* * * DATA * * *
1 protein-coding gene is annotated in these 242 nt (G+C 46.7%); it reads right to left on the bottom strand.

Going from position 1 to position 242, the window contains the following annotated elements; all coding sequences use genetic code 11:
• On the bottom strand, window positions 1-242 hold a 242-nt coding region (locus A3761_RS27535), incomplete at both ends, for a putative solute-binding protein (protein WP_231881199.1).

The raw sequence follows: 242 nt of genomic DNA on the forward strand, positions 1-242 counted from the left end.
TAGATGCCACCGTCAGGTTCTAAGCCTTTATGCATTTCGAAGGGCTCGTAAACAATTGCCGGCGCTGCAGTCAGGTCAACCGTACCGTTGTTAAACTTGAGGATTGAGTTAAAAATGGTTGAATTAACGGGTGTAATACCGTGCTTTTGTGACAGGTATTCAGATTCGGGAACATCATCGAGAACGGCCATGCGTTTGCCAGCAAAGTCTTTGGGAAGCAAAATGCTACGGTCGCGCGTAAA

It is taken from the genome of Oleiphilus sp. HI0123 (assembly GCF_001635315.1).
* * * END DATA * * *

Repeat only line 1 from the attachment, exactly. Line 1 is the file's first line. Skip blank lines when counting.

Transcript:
1 protein-coding gene is annotated in these 242 nt (G+C 46.7%); it reads right to left on the bottom strand.